Pennsylvania Legislature

Headshots of Brad Bumsted, left, and Angela Couloumbis
Photo provided

A year-long investigation by The Caucus and Spotlight PA found lawmakers across Pennsylvania are obscuring campaign spending by not reporting the details to the public -- which is legal in the state. 

Democrats Hope To Ride Spending Wave To Pa. House Majority

Oct 24, 2020
Matt Rourke / Associated Press

HARRISBURG, Pa. (AP) — National political winds, strong fundraising and heavy spending by outside groups are fueling Pennsylvania Democrats’ hopes that they can pick up the nine seats they need to retake control of the state House of Representatives after a decade in the minority.

Woman standing with End Child Marriage sign
Unchained at Last

Right now in Pennsylvania, there’s no minimum age for marriage. A 16 or 17-year-old can get married with a parent’s permission. A child younger than that can be married with consent from a parent and judge.

But legislation passed by both the state Senate and House would change that.

“It’s that rare legislation that harms no one, costs nothing and saves children from a human rights abuse. There is no drawback," said Fraidy Reiss, founder and executive director of Unchained at Last, an organization working to end child marriage.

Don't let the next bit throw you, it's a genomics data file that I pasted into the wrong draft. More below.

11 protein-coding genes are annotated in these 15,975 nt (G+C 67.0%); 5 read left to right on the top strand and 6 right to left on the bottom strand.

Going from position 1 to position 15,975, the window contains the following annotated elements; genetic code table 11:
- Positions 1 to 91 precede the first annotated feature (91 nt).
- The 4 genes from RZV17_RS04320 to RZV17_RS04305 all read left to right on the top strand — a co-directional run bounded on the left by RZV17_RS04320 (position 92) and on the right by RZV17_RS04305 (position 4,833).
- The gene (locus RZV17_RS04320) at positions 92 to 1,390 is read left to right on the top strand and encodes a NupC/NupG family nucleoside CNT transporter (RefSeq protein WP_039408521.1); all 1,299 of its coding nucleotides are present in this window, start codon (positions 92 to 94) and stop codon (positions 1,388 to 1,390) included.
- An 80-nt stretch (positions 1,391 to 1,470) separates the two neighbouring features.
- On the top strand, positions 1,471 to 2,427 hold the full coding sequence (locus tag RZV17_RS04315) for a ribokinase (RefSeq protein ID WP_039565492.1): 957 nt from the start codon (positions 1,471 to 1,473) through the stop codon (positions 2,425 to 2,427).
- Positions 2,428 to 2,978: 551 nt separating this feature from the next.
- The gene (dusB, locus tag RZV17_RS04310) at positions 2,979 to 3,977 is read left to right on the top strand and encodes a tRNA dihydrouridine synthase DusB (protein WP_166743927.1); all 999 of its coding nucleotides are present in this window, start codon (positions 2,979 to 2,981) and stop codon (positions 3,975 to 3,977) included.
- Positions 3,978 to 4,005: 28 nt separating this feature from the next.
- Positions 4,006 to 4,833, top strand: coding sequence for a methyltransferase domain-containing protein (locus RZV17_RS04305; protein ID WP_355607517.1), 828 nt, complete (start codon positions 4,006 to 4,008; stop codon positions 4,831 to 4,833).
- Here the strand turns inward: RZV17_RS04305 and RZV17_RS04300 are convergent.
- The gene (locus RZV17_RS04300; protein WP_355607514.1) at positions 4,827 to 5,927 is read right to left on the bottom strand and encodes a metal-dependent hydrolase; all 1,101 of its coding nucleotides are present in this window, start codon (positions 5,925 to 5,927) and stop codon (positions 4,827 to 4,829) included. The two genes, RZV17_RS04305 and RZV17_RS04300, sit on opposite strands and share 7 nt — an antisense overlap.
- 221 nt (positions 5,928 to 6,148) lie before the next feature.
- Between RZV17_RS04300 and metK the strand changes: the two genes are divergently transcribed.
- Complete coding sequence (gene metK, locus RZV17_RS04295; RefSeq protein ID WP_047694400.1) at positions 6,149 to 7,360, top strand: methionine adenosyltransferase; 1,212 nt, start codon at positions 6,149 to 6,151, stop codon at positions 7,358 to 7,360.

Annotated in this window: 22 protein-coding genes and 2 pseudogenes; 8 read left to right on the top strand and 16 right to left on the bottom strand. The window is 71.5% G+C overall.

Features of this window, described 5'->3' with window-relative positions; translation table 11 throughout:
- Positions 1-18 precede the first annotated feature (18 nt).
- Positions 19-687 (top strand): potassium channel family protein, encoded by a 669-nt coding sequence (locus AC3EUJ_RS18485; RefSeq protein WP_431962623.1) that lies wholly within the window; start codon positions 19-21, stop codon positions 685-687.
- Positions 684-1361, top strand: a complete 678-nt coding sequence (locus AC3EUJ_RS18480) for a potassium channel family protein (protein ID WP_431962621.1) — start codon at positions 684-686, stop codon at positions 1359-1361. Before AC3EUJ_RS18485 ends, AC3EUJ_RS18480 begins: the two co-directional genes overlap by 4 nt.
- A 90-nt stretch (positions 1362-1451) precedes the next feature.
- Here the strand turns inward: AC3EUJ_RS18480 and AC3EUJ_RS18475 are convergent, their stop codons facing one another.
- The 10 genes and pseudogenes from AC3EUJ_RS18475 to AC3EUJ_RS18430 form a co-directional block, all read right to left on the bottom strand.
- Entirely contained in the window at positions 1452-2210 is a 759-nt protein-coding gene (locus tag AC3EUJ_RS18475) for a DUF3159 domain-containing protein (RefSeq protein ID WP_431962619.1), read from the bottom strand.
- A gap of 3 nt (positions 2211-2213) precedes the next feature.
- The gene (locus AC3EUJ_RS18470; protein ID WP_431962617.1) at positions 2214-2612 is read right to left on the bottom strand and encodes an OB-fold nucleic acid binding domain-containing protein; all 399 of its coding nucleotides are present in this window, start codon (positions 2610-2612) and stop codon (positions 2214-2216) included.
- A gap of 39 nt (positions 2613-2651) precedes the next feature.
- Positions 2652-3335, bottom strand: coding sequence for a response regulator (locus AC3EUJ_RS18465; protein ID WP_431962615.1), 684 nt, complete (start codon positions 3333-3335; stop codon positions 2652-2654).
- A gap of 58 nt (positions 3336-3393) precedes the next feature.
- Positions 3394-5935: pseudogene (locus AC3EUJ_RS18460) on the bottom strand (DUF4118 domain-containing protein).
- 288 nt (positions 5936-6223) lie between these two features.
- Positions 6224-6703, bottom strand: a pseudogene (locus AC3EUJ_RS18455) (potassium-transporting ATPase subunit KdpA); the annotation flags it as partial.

Pennsylvania Sen. Stewart Greenleaf, one of the most prominent voices for reforming Pennsylvania's public defense system, in his office in Montgomery County.
Emma Lee / WHYY

If you hunt hard enough around Harrisburg, it is possible to find lawmakers who are on board with allocating state money for the public defense of the poor.

Possible, but not easy.

One of the most prominent voices on the issue is State Sen. Stewart Greenleaf. The 78-year-old lawmaker, whose Harrisburg tenure dates back nearly four decades, has an issue with Pennsylvania’s system of public defense that is rooted in the U.S. Constitution.

Pennsylvania has the largest full-time legislature in the country.
Matt Rourke / AP Photo

A long-awaited study out of the Pennsylvania General Assembly offered a scathing assessment of the state’s capital punishment system this week, saying the death penalty comes at a high cost to state taxpayers without deterring crime.

(AP Photo/Matt Rourke)

HARRISBURG, Pa. (AP) — Pennsylvania's Senate is rejecting a proposed constitutional amendment to reduce the number of its seats, but it's putting the onus back on the state House of Representatives to decide whether voters should get the question of shrinking it.

The Senate voted 42-7 on Thursday to send the measure back to the House after it stripped out a provision to reduce the Senate from 50 seats to 38.